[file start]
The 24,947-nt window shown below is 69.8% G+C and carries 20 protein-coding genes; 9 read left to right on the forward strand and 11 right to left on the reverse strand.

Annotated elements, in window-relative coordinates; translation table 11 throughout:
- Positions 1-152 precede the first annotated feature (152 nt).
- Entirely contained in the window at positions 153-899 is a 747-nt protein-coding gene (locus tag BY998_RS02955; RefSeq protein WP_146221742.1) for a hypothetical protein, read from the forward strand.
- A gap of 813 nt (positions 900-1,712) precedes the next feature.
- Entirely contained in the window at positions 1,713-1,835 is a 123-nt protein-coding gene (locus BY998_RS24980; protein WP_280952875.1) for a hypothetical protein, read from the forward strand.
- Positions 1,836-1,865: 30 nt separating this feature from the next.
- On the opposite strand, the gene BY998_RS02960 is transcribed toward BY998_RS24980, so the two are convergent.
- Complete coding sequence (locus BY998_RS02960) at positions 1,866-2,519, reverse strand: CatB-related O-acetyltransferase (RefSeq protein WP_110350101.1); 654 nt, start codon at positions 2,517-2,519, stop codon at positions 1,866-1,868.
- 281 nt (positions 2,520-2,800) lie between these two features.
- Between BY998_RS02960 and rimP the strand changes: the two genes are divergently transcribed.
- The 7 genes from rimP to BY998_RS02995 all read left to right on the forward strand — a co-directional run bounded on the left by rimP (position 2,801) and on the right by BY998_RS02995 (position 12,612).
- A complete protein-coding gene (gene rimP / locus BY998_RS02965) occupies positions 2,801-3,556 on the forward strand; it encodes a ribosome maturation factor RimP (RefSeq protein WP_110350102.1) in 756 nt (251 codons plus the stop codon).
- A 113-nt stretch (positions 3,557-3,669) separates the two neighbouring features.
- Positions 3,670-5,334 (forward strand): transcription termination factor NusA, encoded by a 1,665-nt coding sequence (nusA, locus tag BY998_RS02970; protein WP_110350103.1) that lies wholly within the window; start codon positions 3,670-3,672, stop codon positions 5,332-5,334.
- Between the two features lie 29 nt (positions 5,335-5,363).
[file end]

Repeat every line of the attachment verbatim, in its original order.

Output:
The 24,947-nt window shown below is 69.8% G+C and carries 20 protein-coding genes; 9 read left to right on the forward strand and 11 right to left on the reverse strand.

Annotated elements, in window-relative coordinates; translation table 11 throughout:
- Positions 1-152 precede the first annotated feature (152 nt).
- Entirely contained in the window at positions 153-899 is a 747-nt protein-coding gene (locus tag BY998_RS02955; RefSeq protein WP_146221742.1) for a hypothetical protein, read from the forward strand.
- A gap of 813 nt (positions 900-1,712) precedes the next feature.
- Entirely contained in the window at positions 1,713-1,835 is a 123-nt protein-coding gene (locus BY998_RS24980; protein WP_280952875.1) for a hypothetical protein, read from the forward strand.
- Positions 1,836-1,865: 30 nt separating this feature from the next.
- On the opposite strand, the gene BY998_RS02960 is transcribed toward BY998_RS24980, so the two are convergent.
- Complete coding sequence (locus BY998_RS02960) at positions 1,866-2,519, reverse strand: CatB-related O-acetyltransferase (RefSeq protein WP_110350101.1); 654 nt, start codon at positions 2,517-2,519, stop codon at positions 1,866-1,868.
- 281 nt (positions 2,520-2,800) lie between these two features.
- Between BY998_RS02960 and rimP the strand changes: the two genes are divergently transcribed.
- The 7 genes from rimP to BY998_RS02995 all read left to right on the forward strand — a co-directional run bounded on the left by rimP (position 2,801) and on the right by BY998_RS02995 (position 12,612).
- A complete protein-coding gene (gene rimP / locus BY998_RS02965) occupies positions 2,801-3,556 on the forward strand; it encodes a ribosome maturation factor RimP (RefSeq protein WP_110350102.1) in 756 nt (251 codons plus the stop codon).
- A 113-nt stretch (positions 3,557-3,669) separates the two neighbouring features.
- Positions 3,670-5,334 (forward strand): transcription termination factor NusA, encoded by a 1,665-nt coding sequence (nusA, locus tag BY998_RS02970; protein WP_110350103.1) that lies wholly within the window; start codon positions 3,670-3,672, stop codon positions 5,332-5,334.
- Between the two features lie 29 nt (positions 5,335-5,363).